Four female journalists will be honored this month in New York City, DC and Los Angeles for their courage. Among them is my dear friend Jill Carroll, who was held hostage in Iraq for nearly three months. Lebanese journalist May Chidiac, who survived an assassiantion attempt last year, will also be honored. Also among the feted is Gao YU from China, who has been jailed twice for her reporting. The award is being presented by the International Women’s Media Foundation. This is a description of what the award is all about:
The only awards program exclusively for international women journalists, the IWMF’s Courage in Journalism Awards honor women journalists who have shown extraordinary strength of character and integrity while reporting the news under dangerous or difficult circumstances. The Lifetime Achievement Award recognizes a woman journalist who has a pioneering spirit and whose determination has paved the way for future generations of women in the media.
Kudos to all these wonderful journalists for their bravery and resolve. You can find a full list of award recipients here.
Jill has published the first part of the 11-part series that details her kidnapping ordeal in the Christian Science Monitor. The whole article can be viewed here.
This series also contains video interviews with her in which she expands on her ordeal. I have to admit though, there were parts in this first section that were hard for me to read. They just broke my heart into a million pieces. This is one of them:
I crawled over to Abu Hassan, the one who seemed more grown-up and sympathetic. His 9mm pistol was by his side, as usual. "You’re my brother, you’re truly my brother," I said in Arabic. "Promise me you will use this gun to kill me by your own hand. I don’t want that knife, I don’t want the knife, use the gun."
Marines have arrested four Iraqi men in connection with the kidnapping of U.S. journalist Jill Carroll, who was freed last March after 82 days in captivity, a U.S. spokesman said Wednesday. Maj. Gen. William Caldwell said the four, who were not identified, were arrested in Anbar province west of Baghdad but he did not say when.
Richard Bergenheim, the editor for Jill’s paper, The Christian Science Monitor, issued a statement:
Jill Carroll and her Monitor colleagues are very grateful for all of the efforts the US government made to secure Jill’s freedom after she was held against her will for 82 days. Like reporters everywhere, we are reassured to hear that several of those believed to have held Jill have been apprehended. The daily threat of kidnapping in Iraq remains acute for all. Everything possible needs to be done to relieve Iraqis and others of this scourge.
I’m glad that those that put my friend through this terrible ordeal and murdered her translator Alan are finally going to be brought to justice. For those following all this, make sure to take a look at Jill’s story told in her own words when it is published in a series of articles in the Monitor starting this Sunday.
My good friend Jill Carroll. who was kidnapped in Iraq last January for 82 days, will detail her ordeal in an 11-part series that is scheduled to appear next week. The series will appear in The Christan Science Monitor (on-line as well — with video). According to The Boston Herald:
The 27,500-word series will be the first public accounting by Carroll since her release. It will detail what she did during captivity, the Monitor’s efforts to free her and the "lessons learned," according to Dave Cook, the newspaper’s Washington bureau chief. "This is clearly one of the most widely anticipated and in-depth series that we have run," Cook said.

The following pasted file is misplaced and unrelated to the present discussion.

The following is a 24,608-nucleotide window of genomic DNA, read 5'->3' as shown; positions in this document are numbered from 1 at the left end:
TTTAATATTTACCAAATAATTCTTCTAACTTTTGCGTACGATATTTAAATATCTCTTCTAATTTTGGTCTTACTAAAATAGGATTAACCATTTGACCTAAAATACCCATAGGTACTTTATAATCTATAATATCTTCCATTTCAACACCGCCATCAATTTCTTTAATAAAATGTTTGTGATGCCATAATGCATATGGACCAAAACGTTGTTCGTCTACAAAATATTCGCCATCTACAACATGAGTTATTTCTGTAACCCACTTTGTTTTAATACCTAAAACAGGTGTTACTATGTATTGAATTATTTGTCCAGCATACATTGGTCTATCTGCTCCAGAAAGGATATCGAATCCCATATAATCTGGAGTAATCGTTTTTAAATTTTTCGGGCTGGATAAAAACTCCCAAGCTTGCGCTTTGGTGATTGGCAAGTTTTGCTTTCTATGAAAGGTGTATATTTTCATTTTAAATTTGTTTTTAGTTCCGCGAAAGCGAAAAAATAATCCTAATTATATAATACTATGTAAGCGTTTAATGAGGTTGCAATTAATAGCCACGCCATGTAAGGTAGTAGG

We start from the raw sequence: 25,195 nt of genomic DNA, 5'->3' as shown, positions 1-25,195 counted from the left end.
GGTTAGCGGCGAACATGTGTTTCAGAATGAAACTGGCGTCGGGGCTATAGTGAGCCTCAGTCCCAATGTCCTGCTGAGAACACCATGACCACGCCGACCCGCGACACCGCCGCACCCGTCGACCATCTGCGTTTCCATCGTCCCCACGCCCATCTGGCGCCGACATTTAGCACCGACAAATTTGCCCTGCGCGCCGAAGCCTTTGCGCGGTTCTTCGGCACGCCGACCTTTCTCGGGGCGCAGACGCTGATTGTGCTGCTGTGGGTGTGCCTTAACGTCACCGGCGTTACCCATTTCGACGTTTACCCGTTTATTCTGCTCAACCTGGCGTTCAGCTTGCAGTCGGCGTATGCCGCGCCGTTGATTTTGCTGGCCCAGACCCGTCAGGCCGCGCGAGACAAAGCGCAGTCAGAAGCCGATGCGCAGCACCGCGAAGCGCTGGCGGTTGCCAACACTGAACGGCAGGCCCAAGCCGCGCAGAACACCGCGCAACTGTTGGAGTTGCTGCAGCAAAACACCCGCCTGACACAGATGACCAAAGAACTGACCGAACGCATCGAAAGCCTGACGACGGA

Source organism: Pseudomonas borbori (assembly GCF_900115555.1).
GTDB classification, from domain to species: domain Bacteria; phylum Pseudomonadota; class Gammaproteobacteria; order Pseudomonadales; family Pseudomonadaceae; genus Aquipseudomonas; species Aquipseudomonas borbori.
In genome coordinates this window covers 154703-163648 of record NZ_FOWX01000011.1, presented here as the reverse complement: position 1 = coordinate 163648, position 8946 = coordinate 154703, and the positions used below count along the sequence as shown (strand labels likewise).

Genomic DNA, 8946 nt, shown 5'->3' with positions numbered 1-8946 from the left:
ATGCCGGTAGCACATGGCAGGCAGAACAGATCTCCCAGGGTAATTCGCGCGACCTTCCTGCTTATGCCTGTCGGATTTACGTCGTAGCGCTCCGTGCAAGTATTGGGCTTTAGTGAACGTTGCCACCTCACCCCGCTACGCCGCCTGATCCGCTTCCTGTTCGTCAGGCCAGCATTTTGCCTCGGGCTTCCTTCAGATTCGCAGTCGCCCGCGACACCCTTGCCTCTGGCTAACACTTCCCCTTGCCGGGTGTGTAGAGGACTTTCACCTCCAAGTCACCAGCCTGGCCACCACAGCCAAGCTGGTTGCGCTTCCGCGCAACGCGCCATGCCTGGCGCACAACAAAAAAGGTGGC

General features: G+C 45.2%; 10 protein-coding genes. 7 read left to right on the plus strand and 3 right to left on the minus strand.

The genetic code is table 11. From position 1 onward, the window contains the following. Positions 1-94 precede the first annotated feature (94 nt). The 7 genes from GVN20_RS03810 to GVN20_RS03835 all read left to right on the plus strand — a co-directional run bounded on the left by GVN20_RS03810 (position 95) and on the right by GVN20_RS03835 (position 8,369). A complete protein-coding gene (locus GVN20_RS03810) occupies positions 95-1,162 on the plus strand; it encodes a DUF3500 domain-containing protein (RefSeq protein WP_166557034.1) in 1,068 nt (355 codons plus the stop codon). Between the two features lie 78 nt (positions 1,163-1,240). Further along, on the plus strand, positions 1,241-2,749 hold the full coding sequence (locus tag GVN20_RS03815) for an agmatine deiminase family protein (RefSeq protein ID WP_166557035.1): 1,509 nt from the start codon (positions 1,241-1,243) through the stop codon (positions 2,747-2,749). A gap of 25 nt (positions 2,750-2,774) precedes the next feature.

"In the Monitor’s 98-year history, we’ve never had anyone held captive as long as Jill, and an immense and intense effort went into winning her freedom. We’re extremely grateful that she returned alive and was able to tell her own story."
The series will be a first-person account by Carroll with "contextual narrative" by Peter Grier, a senior writer in the Monitor’s Washington bureau who has spent a lot of time interviewing Carroll. The editing process for the series was an extensive one, Cook said, as Carroll feared that divulging certain details about her captors could result in retaliation. "Jill has taken great care to make sure that nothing she says will harm her colleagues in Baghdad who are still there reporting," Cook said. "We took the concerns seriously." Clips from a videotaped interview of Carroll will be included with the story on the newspaper’s Web site.
Source: [Boston Herald]
Click here to see the ad that the Monitor is running to advertise the series. For those that have been following her ordeal make sure to check out the series that will start next Monday.
The same day that the kidnappers freed American freelancer Jill Carroll, the International Women’s Media Foundation (IWMF) named her the recipient of its prestigious Courage in Journalism Award.
Shortly after the news broke of Carroll’s release, the IWMF announced that she would receive the Courage in Journalism Award. The award honors women who show an exceptional commitment to journalistic integrity despite imminent danger. The foundation gives the award to three journalists each year, and Carroll is the first recipient of 2006. It includes a cash prize of US$5,000. The foundation will honor the recipients at two awards dinners: one in New York on October 24 and the second in Los Angeles on November 2. The honorees typically spend the time between the dinners traveling across the country, participating in receptions and panel discussions
Such a nice gesture and so well deserved. In other development, the Monitor has put up a video of Jill addressing the staff at CSM headquarters in Boston. The video is very touching. I was thrilled to see that Jill is still her old self — a very animated and speedy talker. We love you Jill and can’t wait to see you.